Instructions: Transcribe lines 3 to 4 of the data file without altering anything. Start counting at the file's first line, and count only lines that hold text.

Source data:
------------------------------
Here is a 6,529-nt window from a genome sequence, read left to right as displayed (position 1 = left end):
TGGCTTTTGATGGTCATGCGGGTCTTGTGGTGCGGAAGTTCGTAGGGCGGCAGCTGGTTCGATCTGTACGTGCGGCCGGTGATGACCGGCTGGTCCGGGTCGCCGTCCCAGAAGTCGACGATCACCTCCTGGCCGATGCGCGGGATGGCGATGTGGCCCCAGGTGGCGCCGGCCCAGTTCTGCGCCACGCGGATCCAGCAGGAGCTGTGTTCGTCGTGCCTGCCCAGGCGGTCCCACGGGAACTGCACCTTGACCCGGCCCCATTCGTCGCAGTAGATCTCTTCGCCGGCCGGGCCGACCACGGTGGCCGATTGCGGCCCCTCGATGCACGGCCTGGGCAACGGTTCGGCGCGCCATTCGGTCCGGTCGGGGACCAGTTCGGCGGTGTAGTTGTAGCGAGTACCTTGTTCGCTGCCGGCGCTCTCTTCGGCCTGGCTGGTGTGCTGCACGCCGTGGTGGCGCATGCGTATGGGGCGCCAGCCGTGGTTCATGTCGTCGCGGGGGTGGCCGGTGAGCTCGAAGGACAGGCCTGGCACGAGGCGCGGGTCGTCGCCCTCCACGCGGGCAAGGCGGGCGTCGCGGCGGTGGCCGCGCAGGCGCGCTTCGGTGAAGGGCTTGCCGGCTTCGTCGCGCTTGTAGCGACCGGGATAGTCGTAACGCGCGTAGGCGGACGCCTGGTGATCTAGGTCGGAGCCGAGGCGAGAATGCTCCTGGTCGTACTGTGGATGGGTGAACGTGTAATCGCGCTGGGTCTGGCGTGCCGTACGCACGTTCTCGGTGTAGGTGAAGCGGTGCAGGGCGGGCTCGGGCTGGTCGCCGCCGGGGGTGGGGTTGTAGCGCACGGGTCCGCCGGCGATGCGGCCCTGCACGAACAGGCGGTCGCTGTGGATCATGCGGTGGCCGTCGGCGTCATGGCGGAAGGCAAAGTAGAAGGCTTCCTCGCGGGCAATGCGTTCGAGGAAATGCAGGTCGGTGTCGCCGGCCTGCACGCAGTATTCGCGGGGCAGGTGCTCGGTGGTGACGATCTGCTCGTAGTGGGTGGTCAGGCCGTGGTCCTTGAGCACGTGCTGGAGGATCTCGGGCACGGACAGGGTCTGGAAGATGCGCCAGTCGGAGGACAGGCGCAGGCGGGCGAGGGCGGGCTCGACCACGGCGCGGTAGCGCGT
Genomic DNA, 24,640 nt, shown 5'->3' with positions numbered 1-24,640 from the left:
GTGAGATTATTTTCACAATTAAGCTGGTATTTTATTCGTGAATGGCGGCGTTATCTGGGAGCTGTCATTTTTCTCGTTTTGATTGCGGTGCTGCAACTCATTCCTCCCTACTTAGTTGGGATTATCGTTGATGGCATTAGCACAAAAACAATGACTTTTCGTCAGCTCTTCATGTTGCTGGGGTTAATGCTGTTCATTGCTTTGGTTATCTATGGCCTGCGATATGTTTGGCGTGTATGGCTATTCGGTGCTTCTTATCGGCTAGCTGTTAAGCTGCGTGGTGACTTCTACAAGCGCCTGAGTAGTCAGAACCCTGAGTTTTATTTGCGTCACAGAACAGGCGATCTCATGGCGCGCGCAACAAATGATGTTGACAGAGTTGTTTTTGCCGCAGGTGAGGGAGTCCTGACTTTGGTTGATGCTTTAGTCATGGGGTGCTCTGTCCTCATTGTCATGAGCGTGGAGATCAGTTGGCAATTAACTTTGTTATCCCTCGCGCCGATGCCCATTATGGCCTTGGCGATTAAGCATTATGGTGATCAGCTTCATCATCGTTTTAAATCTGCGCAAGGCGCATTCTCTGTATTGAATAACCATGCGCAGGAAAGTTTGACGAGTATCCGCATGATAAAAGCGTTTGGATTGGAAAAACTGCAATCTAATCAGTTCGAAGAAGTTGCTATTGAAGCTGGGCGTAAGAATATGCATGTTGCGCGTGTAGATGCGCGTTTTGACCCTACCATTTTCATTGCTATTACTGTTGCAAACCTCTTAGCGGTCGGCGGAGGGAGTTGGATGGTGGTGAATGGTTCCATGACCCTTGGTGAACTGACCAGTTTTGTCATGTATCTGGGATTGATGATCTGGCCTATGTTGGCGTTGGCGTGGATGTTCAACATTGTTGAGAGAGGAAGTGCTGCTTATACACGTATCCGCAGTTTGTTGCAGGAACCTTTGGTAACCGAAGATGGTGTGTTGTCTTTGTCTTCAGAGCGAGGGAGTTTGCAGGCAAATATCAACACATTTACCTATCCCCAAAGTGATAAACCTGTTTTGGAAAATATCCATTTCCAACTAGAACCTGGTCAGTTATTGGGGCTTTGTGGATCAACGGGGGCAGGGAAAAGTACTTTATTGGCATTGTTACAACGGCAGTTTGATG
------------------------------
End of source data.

Genomic DNA, 24,640 nt, shown 5'->3' with positions numbered 1-24,640 from the left:
GTGAGATTATTTTCACAATTAAGCTGGTATTTTATTCGTGAATGGCGGCGTTATCTGGGAGCTGTCATTTTTCTCGTTTTGATTGCGGTGCTGCAACTCATTCCTCCCTACTTAGTTGGGATTATCGTTGATGGCATTAGCACAAAAACAATGACTTTTCGTCAGCTCTTCATGTTGCTGGGGTTAATGCTGTTCATTGCTTTGGTTATCTATGGCCTGCGATATGTTTGGCGTGTATGGCTATTCGGTGCTTCTTATCGGCTAGCTGTTAAGCTGCGTGGTGACTTCTACAAGCGCCTGAGTAGTCAGAACCCTGAGTTTTATTTGCGTCACAGAACAGGCGATCTCATGGCGCGCGCAACAAATGATGTTGACAGAGTTGTTTTTGCCGCAGGTGAGGGAGTCCTGACTTTGGTTGATGCTTTAGTCATGGGGTGCTCTGTCCTCATTGTCATGAGCGTGGAGATCAGTTGGCAATTAACTTTGTTATCCCTCGCGCCGATGCCCATTATGGCCTTGGCGATTAAGCATTATGGTGATCAGCTTCATCATCGTTTTAAATCTGCGCAAGGCGCATTCTCTGTATTGAATAACCATGCGCAGGAAAGTTTGACGAGTATCCGCATGATAAAAGCGTTTGGATTGGAAAAACTGCAATCTAATCAGTTCGAAGAAGTTGCTATTGAAGCTGGGCGTAAGAATATGCATGTTGCGCGTGTAGATGCGCGTTTTGACCCTACCATTTTCATTGCTATTACTGTTGCAAACCTCTTAGCGGTCGGCGGAGGGAGTTGGATGGTGGTGAATGGTTCCATGACCCTTGGTGAACTGACCAGTTTTGTCATGTATCTGGGATTGATGATCTGGCCTATGTTGGCGTTGGCGTGGATGTTCAACATTGTTGAGAGAGGAAGTGCTGCTTATACACGTATCCGCAGTTTGTTGCAGGAACCTTTGGTAACCGAAGATGGTGTGTTGTCTTTGTCTTCAGAGCGAGGGAGTTTGCAGGCAAATATCAACACATTTACCTATCCCCAAAGTGATAAACCTGTTTTGGAAAATATCCATTTCCAACTAGAACCTGGTCAGTTATTGGGGCTTTGTGGATCAACGGGGGCAGGGAAAAGTACTTTATTGGCATTGTTACAACGGCAGTTTGATG